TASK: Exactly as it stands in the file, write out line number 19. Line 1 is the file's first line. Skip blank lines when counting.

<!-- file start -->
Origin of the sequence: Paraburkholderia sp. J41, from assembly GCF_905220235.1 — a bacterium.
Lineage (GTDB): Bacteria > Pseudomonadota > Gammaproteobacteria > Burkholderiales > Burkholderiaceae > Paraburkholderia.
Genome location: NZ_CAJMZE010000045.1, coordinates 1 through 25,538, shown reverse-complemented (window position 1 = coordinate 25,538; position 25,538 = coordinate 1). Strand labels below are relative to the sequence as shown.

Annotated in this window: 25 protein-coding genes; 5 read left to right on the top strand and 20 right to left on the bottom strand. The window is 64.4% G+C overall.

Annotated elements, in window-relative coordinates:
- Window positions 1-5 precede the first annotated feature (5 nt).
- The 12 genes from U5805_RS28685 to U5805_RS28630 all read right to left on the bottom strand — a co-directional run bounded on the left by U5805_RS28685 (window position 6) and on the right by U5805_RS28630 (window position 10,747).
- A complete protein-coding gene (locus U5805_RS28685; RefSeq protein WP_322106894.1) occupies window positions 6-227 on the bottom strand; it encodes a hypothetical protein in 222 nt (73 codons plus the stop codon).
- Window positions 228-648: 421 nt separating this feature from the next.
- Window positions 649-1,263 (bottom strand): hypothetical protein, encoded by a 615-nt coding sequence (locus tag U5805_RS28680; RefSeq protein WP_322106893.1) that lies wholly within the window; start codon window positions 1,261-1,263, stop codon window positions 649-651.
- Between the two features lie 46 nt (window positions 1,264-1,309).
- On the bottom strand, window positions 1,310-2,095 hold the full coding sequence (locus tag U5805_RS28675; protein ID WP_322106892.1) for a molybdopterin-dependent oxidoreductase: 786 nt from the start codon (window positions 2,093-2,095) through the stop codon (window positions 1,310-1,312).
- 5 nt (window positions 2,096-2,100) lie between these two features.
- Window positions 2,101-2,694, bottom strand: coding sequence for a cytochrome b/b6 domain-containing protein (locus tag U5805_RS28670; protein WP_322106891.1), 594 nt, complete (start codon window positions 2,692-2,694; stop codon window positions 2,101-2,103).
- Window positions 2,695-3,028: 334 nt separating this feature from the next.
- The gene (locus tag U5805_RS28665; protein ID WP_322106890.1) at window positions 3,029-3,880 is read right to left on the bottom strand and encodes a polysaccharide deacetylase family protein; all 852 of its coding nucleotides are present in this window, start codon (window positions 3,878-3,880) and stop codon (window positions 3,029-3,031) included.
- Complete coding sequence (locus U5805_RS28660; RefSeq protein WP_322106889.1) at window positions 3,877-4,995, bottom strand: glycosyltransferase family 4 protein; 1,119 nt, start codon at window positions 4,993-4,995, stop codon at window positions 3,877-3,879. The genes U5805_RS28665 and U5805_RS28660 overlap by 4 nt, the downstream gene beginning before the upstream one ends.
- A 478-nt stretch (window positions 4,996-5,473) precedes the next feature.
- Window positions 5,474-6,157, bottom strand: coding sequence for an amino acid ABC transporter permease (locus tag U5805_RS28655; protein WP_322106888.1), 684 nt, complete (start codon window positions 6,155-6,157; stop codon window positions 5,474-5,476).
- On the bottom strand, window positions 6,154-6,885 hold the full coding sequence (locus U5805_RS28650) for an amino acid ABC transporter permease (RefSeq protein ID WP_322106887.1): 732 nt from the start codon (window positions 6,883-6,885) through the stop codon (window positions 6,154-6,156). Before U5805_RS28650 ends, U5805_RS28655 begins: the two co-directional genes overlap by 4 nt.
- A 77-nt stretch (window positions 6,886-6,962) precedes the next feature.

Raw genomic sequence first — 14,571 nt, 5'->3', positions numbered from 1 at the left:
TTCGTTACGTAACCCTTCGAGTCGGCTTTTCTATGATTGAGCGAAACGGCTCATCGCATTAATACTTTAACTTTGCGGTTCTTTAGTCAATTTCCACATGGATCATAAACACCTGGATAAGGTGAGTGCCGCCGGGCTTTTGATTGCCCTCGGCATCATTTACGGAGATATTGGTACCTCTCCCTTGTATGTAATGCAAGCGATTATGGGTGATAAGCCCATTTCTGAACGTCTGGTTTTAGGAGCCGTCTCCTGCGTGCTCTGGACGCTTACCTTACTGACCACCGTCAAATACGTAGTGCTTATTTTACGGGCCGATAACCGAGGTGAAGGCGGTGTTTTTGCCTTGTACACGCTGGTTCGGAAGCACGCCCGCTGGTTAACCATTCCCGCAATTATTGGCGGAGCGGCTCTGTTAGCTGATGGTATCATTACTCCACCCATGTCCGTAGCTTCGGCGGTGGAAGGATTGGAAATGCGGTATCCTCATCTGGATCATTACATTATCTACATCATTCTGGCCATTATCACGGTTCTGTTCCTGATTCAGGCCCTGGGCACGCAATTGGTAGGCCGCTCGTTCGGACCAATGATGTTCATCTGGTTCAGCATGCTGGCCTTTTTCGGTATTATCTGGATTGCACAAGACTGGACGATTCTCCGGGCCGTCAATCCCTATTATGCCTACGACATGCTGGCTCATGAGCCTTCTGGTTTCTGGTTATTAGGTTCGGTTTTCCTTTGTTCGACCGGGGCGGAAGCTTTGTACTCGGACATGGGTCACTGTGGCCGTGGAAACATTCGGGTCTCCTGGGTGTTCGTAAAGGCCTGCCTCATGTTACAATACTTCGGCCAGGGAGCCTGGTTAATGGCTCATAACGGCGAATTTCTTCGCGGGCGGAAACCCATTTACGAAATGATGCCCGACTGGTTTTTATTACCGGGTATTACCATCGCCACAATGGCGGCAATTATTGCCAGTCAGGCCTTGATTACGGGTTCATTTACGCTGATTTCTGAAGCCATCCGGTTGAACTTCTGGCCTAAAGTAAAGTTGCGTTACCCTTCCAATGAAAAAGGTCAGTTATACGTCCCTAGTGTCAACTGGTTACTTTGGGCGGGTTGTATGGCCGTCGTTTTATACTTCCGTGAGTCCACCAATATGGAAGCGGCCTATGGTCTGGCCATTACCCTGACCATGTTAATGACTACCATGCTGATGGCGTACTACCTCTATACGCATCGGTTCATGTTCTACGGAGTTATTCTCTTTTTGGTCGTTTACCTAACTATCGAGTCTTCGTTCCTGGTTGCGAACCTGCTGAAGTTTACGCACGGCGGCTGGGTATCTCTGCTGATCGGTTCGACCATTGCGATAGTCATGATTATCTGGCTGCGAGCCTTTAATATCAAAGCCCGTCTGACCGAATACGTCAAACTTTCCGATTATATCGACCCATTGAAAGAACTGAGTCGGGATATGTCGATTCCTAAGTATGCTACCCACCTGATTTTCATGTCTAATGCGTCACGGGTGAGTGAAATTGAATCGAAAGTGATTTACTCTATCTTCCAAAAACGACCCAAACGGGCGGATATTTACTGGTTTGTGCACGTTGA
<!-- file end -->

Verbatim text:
- Window positions 5,474-6,157, bottom strand: coding sequence for an amino acid ABC transporter permease (locus tag U5805_RS28655; protein WP_322106888.1), 684 nt, complete (start codon window positions 6,155-6,157; stop codon window positions 5,474-5,476).